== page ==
Counterfeiting is an age old issue. It is now a global problem where every sector of our economy has been affected. However, the consequences are different when it comes to counterfeit medicines; the main concern is not so much the loss of revenue to our industry but the health of patients. The Peterson Group, a non-profit organization against drug counterfeiting, has been fighting alongside World Health Organization (WHO) since the deployment of their task force in 2006. We have made development so did the scammers. They seem to dominate more countries and cities from distributing inside China, India until they have reached neighboring cities like Jakarta, Indonesia, Kuala Lumpur, Malaysia and even the United States.
Substandard and falsified drugs medicines still cause thousands of adverse reactions and some deaths in rich countries. And the issue is growing. Counterfeit medicines have been found in every disease category, and in every region of the world. Reviews show that while 1% of products in the legal pharmaceutical supply chain in the developed world is estimated to be counterfeit, this figure amounts to 10-15% in emerging markets and 30% in developing countries
Internet is also one of the factors with the spread of counterfeiting. With thousands of websites emerging, hundreds of those are illegal online pharmacies which are not checked by the authorities. Illegal online pharmacies are allowed to roam uncontrolled- creating a truly global problem. In studies, a big percentage of these medicines purchased online are fake or substandard. Some even are nonexistent.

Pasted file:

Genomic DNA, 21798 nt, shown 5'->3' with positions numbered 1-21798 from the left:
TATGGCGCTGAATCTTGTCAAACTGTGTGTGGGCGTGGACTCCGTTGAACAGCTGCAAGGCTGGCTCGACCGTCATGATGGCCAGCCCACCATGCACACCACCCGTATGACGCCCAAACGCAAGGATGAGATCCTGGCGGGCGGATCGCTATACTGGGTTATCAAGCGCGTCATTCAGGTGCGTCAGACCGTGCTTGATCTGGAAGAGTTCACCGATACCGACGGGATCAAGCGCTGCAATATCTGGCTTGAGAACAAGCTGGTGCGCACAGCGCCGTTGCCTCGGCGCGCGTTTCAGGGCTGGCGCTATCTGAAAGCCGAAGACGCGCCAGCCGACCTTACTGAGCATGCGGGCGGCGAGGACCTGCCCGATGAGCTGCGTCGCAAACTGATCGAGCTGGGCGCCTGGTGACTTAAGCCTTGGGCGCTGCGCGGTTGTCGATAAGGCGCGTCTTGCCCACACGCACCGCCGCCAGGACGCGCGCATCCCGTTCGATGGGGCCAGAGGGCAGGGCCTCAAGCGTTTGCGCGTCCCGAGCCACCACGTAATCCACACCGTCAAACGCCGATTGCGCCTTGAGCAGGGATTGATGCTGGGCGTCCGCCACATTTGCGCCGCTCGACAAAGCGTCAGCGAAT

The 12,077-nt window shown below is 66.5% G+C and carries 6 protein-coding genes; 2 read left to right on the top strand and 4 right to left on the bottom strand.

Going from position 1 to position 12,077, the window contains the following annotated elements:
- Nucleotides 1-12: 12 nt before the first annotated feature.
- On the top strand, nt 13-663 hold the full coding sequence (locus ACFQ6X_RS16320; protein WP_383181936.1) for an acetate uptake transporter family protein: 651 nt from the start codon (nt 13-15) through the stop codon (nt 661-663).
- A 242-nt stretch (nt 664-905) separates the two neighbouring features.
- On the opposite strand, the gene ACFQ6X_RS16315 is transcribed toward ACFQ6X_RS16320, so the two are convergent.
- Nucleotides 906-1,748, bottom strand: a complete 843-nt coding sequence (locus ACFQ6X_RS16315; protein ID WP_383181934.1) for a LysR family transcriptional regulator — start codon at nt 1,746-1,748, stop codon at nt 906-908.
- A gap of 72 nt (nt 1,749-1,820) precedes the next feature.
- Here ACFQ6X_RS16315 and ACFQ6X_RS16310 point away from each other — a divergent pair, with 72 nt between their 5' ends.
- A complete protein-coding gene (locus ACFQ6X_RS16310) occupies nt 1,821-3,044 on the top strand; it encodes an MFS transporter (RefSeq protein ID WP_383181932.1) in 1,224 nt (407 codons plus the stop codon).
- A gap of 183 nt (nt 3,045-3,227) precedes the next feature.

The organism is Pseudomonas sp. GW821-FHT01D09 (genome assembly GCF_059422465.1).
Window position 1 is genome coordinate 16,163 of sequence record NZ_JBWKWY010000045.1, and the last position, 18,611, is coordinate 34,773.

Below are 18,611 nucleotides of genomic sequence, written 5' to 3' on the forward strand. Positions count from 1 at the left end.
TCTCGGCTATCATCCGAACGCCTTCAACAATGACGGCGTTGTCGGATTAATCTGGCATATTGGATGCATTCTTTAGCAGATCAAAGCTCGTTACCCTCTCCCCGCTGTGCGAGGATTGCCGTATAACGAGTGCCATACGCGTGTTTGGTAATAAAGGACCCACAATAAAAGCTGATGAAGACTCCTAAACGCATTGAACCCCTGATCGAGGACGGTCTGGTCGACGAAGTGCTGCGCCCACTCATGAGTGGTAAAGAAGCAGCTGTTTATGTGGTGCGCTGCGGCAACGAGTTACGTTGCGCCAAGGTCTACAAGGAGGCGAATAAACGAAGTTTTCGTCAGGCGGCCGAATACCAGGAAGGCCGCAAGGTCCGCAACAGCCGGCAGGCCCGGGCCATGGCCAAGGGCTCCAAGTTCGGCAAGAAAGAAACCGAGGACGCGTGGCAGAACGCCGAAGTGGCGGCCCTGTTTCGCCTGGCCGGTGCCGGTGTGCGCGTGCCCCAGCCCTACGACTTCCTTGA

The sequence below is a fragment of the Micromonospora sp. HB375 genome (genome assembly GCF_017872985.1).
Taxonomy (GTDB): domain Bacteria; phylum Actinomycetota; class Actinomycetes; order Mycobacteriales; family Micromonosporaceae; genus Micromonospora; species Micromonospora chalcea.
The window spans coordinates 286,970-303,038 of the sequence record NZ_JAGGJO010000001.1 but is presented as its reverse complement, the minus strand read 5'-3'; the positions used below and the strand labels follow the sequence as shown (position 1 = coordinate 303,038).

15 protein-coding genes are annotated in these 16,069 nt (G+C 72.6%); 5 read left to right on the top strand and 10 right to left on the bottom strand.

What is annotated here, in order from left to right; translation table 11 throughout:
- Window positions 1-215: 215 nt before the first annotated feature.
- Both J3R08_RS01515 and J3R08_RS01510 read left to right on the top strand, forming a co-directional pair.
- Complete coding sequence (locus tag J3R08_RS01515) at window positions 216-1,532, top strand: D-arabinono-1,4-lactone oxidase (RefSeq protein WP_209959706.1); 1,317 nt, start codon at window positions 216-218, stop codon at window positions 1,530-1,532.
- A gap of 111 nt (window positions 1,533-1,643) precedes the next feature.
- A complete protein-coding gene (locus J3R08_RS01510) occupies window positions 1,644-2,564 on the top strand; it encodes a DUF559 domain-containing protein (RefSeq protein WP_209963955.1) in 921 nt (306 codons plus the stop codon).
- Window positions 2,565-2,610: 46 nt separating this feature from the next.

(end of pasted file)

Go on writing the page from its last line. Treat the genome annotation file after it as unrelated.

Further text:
With different partners and campaigns worldwide with the same cause, the sheer amount of initiatives is great. Actually these are necessary if we want to stop what is a global phenomenon. Yet, more thought must be given on how to structure these initiatives, to avoid overlaps but also to make sure that all stakeholders affected are involved in the process. This is a fundamental issue. TPG has already partnered with pharmacies and drug manufacturing companies to further solidify the cause.
It is unacceptable to think that patients could take medication that does the opposite of what they are supposed to. Patients need to be able to trust in the medicines they take. As an industry we want and need to take part in finding long-term solutions to ensure that the problem is stopped.
The certainty is that the counterfeiting needs to be dealt with swiftly to at least contain the problem before being able to solve it once and for all. Work has started and battle lines are being drawn but a lot still needs to be done- and the quicker the better.